My mother left me her journals and all her journals were blank. Was this an act of privacy or an act of defiance; a hostile gesture or a protective one? If my mother had spoken honestly, freely about her emotional landscape, she would have betrayed those she loved and so she remained silent.She left me a koan, a mystery that I will ponder every day of my life.
My mother's journals remain a revelation.
My journals are less revelatory than my books. I believe my journals may be read and that my books will remain private. This is the truth I tell myself in order to be able to write for others. This carries its own empirical logic, as I have never seen anyone read anything I have ever published. My journals are the seedbed of ideas of the books I write.
I believe what Virginia Woolf wrote in her journal on March 9, 1920:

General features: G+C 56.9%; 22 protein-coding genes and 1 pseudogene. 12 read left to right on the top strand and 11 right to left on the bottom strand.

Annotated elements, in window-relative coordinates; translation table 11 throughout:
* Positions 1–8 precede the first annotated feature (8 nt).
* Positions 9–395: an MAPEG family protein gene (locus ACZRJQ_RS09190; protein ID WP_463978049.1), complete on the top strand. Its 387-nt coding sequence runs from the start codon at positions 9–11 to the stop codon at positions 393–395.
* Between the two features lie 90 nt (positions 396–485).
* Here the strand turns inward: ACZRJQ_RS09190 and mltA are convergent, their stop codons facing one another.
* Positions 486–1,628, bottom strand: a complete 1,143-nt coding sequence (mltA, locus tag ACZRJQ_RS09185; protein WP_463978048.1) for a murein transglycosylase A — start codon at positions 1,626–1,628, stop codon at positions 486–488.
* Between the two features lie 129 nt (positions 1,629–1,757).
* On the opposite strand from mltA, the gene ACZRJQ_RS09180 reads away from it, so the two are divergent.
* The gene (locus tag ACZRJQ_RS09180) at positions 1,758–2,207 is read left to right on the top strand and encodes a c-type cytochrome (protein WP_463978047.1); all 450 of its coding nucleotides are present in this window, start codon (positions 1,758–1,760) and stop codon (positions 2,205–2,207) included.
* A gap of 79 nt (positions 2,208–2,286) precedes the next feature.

"In spite of some tremors I think I shall go on with this diary for the present. I sometimes think that I have worked through the layer of style which suited it — suited the comfortable bright hour....Several good books can be written still; and here's the bricks for a fine one."
Bricks and mortar aptly describe my journals. But what am I building besides the scaffolding of memory? Perhaps the difference between keeping a journal and writing a memoir is one of revision and shape.
In a journal, I am recording a moment. In a memoir, I am reimagining it. In a journal, one word follows another. In a memoir, one word follows an idea. In a journal, what gets written down is dictated by the day. In a memoir, what gets written down is dictated by an overarching design. Both keeping a journal and writing a memoir require presence and discipline. It is an ongoing dance with truth, what to share and what to withhold. Choices. Do I tell it straight or sideways? Do I write in code and image to remind me what remains simmering underground? Or simply write on, word by word, not thinking about anything but my personal commitment to engage on the page?